Tree transformations via XPath and S-expressions

I’ve finally have the right tools to now implement transforms over an Antlr parse tree.

The first part of a transform is identifying what nodes in the tree that are going to be replaced. It turns out that the best tool to do that is an XPath engine, which I’ve rewritten in C# from Java over the last month.

The other part of a transform–and far simpler to implement–is a way to express a tree that is created and spliced into an existing parse tree. Here, the work I did in Piggy for S-expressions comes in handy. For example, the expression “( ruleAltList ( labeledAlt ( alternative { child } )))” identifies the Antlr parse tree to create, and splices in a “child” node into a created “alternative” node. Note, this is a slightly different usage for “S-expressions” that you may be used to, in which a node is an unnamed pair, but conveys the same purpose.

With XPath and S-expressions, I can now rewrite all the transforms that I hardcoded in C# for Antlrvsix. The code implementing both parts is here, but I will be forking this code and placing it under in the Antlrvsix source until I see a need to place this code in a separate Nuget package.

At this moment, I’m not exactly sure what language and control structures to add on top of XPath and S-expressions. For now, these two tools should suffice along with C# to glue the pieces together in order to modify an Antlr parse tree. The other consideration is having intermediate results of an XPath expression. For example, I may want to get all ruleAltList’s but continue down the tree for a particular child. I’ve fixed a bug in the Eclipse XPath library to allow an intermediate result to be used as context for another XPath expression. But I might consider extending XPath to bind the results of an intermediate result into a C# variable.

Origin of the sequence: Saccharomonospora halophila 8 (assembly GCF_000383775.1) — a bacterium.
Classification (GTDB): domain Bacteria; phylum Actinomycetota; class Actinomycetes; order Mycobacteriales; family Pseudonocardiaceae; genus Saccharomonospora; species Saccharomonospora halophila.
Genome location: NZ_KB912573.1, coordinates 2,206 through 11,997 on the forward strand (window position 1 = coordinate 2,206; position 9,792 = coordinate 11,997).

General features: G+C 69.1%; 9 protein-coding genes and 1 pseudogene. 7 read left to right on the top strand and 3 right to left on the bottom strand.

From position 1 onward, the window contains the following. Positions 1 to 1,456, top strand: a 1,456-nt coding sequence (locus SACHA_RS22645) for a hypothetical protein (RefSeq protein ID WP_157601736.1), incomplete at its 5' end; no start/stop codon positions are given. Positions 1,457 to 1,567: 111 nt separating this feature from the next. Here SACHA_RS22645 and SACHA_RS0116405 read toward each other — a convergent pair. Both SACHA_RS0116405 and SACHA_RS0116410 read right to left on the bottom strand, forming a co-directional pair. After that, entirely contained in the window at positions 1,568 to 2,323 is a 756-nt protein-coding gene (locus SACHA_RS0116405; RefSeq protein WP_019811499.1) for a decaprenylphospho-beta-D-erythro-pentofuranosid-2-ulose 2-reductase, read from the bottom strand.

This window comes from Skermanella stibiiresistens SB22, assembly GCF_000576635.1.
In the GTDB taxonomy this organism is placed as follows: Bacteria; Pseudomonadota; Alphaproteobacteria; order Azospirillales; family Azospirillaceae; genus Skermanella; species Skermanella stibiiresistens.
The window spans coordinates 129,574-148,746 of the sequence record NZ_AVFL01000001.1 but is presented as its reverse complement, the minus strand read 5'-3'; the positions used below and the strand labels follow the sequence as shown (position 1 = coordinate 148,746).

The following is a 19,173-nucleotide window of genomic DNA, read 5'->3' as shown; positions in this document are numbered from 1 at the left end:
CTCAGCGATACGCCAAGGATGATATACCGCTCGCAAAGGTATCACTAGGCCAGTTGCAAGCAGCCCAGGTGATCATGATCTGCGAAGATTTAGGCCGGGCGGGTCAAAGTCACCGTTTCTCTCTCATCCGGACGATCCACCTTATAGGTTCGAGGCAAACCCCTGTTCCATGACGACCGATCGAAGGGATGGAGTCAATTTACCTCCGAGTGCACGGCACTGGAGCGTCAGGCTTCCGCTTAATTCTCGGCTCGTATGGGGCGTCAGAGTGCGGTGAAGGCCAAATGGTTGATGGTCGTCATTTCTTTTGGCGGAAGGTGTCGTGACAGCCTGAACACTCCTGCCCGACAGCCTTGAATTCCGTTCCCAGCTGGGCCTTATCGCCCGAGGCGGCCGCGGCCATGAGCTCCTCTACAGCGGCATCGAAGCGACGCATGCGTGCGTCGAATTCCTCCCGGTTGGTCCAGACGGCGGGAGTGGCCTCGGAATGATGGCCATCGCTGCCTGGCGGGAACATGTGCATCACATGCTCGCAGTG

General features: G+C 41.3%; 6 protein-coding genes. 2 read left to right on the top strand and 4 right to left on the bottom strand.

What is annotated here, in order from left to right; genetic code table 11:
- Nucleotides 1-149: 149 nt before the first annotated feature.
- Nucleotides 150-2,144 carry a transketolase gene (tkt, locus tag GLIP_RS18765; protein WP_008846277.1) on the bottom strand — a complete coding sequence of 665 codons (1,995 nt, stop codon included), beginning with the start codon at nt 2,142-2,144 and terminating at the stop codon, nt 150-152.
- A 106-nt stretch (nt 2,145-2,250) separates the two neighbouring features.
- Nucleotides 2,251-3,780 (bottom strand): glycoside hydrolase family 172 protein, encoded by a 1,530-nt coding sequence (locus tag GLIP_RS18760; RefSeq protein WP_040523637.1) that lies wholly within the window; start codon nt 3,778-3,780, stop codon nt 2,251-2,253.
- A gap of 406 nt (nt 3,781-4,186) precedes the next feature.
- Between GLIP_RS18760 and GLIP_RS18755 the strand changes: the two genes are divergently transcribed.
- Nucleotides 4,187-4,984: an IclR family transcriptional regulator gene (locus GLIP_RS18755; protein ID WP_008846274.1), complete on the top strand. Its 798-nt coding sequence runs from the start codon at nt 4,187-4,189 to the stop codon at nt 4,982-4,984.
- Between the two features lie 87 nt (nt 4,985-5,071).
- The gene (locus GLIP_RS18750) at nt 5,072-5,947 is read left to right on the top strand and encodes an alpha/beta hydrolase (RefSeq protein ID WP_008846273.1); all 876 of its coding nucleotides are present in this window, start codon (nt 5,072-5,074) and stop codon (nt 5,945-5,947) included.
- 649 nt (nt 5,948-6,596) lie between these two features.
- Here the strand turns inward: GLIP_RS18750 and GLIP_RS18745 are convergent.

One other note–Why am I not looking at term rewriting systems? I have. The problem is that they are not practical for two reasons: (1) integrating it with Antlr parse trees would not be easy; (2) most do not express manipulations directly on a tree. XSLT is one example. Here, the language isn’t specifying tree rewrites, but the construction of an entirely new tree. I also looked at TXL. Here, the language isn’t about trees, but term rewrites in the target language. I would need to convert the Antlr grammar into TXL grammar syntax. In all these systems, I would need to fit in Antlr parse trees into the framework. Again, all I want is to manipulate trees.

What of Piggy? Unfortunately, Piggy is not a tree editing library. While it recognizes tree nodes, the problem is that it then executes user code that performs an output on a DFS traversal of the tree. Again, all I want is to manipulate an existing tree, then do something later with that tree.

–Ken

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